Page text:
Hit Habit Forecast is a regular column of the Hit Habit Makers, a group of young planners at Hakuhodo HQ that gamely stood up to say they were going to create hit habits—not hit products—as consumption shifts from purchasing things to purchasing experiences.
Analyzing social media accounts and purchasing data of highly sophisticated users and conducting analysis on popular articles, etc. in a variety of media that have their fingers on the pulse of social trends: this is the bold, new challenge of forecasting hit habits that are about to break.
I am Yu Nakagawa of the Hit Habit Makers.
I’ve not been into the office for nearly two months. I sit on the sofa in my living room and work from the laptop on the coffee table in front of me. Remote work seems to agree with me, and I am more efficient than ever. But, bending over and working in the same position all the time tires me out. By the time Friday rolls around—no, make that Thursday—I feel exhausted. One day, I noticed another reason for my fatigue: The view in front of me is unchanging, day after day after day.
Our topic this time is “Drive-in Life.”
A drive-in is a commercial facility people can drive in and out of without leaving their cars. They spread in the United States as motorization advanced. One derivative, the drive-in theater, where people watch movies outdoors while sitting in their cars, caused a major boom back in the day. Drive-in theaters are now rapidly attracting attention again due to COVID-19. With the keyword “social distancing” becoming entrenched in society, acting at a distance is becoming the norm. Still, there are many people who want to watch movies live on the big screen, so the drive-in theater is enjoying a revival.
Searches for “drive-in theater”
Looking over articles and social media posts, the concept of the “drive-in” has expanded beyond just movies, into a variety of other areas. With people needing to re-calibrate their sense of personal distance, the value of the car is changing. As the number of people practicing new lifestyles that take advantage of the space provided by their vehicles increases, we dubbed the way the car is becoming ingrained in people’s lives in ways other than for transport, “Drive-in Life.”
Firstly, we have “drive-in gigs.”
These are an extension of the drive-in theater. It’s about enjoying gigs and music festivals from inside the car. There is a certain feeling we get from live music. Drive-in gigs came out of the exploration of new ways of holding gigs to avoid the Three Cs (closed spaces, crowded places and close-contact settings). They look set to provide completely new kinds of excitement, such as the call and response of car horns we see outside Japan.
Next, we have “drive-in work.”
Starting a meeting online a few days ago, there was a participant joining us from inside his car. When I asked, he said, “I always work in my car because I don’t have my own room at home.” Another colleague said that he drove to the foot of Mt. Fuji and worked under the blue sky in the great outdoors with no-one else around. Just imagining it feels good, doesn’t it? Looking at Twitter, there has been a flurry of people starting to commute by car. This could be the advent of a new relationship between work and cars.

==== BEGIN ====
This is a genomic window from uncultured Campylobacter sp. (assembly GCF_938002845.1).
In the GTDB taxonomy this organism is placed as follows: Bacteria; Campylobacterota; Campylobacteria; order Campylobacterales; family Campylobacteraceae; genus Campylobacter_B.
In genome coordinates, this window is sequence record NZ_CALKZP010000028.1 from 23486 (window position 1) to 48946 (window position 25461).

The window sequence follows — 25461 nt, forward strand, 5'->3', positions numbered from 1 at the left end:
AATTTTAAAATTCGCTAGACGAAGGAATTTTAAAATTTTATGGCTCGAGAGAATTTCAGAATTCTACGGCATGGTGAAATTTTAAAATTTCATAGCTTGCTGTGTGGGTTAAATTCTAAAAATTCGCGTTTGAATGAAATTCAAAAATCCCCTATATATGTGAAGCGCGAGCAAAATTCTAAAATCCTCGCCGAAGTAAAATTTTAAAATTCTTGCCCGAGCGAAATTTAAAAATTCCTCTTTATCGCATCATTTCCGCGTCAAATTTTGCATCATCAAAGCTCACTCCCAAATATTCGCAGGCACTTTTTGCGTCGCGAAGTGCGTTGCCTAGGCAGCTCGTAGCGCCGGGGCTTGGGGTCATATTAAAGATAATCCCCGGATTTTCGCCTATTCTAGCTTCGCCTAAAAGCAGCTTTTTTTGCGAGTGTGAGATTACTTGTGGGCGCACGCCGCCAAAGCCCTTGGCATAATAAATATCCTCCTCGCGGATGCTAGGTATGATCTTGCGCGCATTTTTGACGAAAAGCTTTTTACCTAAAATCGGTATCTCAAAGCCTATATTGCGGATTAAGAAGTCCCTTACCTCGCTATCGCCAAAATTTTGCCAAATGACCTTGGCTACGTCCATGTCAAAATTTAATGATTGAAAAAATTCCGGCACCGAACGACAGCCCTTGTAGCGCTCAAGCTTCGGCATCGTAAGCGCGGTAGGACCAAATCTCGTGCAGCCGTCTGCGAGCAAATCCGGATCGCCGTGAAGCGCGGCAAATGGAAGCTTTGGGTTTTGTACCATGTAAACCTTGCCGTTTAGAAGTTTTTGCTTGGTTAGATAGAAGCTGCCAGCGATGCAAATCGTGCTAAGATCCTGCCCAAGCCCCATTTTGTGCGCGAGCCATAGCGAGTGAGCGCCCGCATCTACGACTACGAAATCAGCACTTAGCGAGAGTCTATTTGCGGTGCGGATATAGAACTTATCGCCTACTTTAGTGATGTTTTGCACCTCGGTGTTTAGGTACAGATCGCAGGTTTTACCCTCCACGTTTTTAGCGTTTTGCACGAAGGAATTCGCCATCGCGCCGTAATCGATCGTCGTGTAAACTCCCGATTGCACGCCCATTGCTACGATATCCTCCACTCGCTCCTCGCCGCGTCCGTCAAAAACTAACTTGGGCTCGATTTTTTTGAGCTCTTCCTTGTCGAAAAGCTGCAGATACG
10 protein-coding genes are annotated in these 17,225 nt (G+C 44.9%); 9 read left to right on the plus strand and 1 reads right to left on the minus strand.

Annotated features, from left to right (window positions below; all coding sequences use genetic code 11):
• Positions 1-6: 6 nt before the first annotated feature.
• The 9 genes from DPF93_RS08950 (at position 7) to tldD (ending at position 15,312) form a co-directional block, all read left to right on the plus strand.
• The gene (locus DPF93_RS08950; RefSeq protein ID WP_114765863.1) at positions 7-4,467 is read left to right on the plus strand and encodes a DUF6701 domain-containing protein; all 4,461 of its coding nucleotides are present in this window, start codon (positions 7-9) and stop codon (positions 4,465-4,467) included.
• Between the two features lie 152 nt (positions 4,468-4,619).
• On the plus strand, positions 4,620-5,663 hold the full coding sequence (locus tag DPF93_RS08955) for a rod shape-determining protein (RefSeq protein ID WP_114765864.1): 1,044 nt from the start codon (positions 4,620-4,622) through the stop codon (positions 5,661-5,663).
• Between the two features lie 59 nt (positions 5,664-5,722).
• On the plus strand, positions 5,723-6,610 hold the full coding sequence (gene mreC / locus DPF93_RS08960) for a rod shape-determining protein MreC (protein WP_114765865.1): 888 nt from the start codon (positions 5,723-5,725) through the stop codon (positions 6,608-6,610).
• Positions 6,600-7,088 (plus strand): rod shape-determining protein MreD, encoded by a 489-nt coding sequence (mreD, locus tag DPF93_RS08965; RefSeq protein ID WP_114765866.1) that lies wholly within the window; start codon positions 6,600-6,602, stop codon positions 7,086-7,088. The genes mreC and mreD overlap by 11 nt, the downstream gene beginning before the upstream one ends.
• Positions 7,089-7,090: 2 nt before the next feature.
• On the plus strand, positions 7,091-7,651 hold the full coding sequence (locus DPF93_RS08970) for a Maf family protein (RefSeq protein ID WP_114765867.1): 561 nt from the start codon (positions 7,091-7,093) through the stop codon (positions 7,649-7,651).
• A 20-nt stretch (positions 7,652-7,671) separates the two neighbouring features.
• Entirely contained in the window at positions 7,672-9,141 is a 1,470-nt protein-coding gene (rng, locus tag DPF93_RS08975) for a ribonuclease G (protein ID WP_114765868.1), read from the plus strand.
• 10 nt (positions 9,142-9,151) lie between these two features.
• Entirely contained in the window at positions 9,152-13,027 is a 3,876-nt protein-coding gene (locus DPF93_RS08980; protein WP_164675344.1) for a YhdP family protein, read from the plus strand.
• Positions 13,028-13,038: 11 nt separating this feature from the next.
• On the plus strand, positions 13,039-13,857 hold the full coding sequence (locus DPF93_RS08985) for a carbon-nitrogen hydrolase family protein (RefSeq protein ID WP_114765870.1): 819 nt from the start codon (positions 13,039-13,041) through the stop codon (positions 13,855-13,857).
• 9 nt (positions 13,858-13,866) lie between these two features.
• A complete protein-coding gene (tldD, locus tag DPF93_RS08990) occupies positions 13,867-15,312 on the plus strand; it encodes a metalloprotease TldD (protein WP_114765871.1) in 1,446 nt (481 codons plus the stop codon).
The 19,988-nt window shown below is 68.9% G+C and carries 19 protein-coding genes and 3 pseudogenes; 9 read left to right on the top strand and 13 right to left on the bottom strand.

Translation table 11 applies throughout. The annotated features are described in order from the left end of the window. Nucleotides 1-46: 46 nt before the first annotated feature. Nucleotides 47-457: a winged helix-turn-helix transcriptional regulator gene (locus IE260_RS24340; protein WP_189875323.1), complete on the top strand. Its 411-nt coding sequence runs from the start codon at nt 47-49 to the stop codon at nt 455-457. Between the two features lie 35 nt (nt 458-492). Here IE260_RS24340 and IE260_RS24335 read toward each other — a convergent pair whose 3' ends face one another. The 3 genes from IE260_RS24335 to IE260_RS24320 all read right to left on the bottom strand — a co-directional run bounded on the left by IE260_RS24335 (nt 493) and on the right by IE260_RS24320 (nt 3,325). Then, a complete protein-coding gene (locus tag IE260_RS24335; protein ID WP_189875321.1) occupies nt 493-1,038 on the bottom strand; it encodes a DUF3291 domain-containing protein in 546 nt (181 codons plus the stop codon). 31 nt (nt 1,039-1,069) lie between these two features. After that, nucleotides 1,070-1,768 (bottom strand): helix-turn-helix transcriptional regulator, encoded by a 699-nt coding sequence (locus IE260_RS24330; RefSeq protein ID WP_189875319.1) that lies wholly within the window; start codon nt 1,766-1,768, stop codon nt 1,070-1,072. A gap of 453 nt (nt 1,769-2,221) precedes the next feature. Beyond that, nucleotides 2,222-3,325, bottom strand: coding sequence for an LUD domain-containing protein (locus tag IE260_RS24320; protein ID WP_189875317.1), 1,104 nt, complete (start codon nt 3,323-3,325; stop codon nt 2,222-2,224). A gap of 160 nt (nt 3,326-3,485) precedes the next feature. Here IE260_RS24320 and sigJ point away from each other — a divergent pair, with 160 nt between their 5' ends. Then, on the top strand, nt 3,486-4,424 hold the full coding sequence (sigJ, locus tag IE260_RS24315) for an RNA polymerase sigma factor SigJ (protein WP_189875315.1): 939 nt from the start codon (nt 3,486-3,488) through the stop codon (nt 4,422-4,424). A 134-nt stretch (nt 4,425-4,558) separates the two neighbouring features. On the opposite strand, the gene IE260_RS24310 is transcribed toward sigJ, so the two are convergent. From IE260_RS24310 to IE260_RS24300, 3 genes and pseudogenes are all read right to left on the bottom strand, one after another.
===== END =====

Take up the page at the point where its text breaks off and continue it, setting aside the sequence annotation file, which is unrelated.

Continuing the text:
Then there are “drive-in restaurants.”
Actually, this is also a form of culture that was practiced mainly in California during the drive-in boom of the 1950s. Ordered food is brought directly from the restaurant kitchen to a parked car. Apparently it is booming again in the United States.
And we’re not done yet. Next is the “drive-in park.”
Parks have started working toward realizing drive-in parks by utilizing their parking lots. This initiative explores a new form of entertainment: going out in the car, eating food bought at markets that bring together local food trucks/stalls, and watching movies with the sound flowing from the car stereo.
And finally, “drive-in van life.”
Spreading quietly from abroad, this involves sleeping in a vehicle. Spurred by COVID-19, this lifestyle, where people pack their essentials into a van and go from place to place, sleeping in their van as they go, is taking on in Japan. Searches for “van life” are spiking, too, although this may be short-term. As a result of this rapid change in society, lodging facilities that open space for people staying in their vehicles have emerged and, conversely, there have been cases of trouble when vehicles have stayed overnight on private property. This is probably society trying to find a point of equilibrium in the face of new developments.
Searches for “van life”
As the impact of the coronavirus continues, we found many signs that people are reevaluating the private space provided by vehicles as they explore new ways of working, having fun and living while maintaining social distancing.
This “Drive-in Life” is certainly a business opportunity for the future. But what possibilities does it offer?
Examples of “Drive-in Life” business opportunities
■ Developing new car products that allow people to comfortably eat in their cars at drive-in restaurants and festivals
■ Making parks and scenic spots Wi-Fi spots for those doing drive-in work
■ Companies with plenty of space at their premises developing fee-paying car parking and toilet services for people staying overnight in their vehicles
And so on.
Creativity reduces, apparently, if we only use our senses of sight and hearing when teleworking. Making full use of all the senses by working in various places, being stimulated by different scenery, and taking breaks, brings on lots of ideas and is sure to raise the spirits. In that sense, perhaps more people will use their cars in a variety of areas of their lives in future.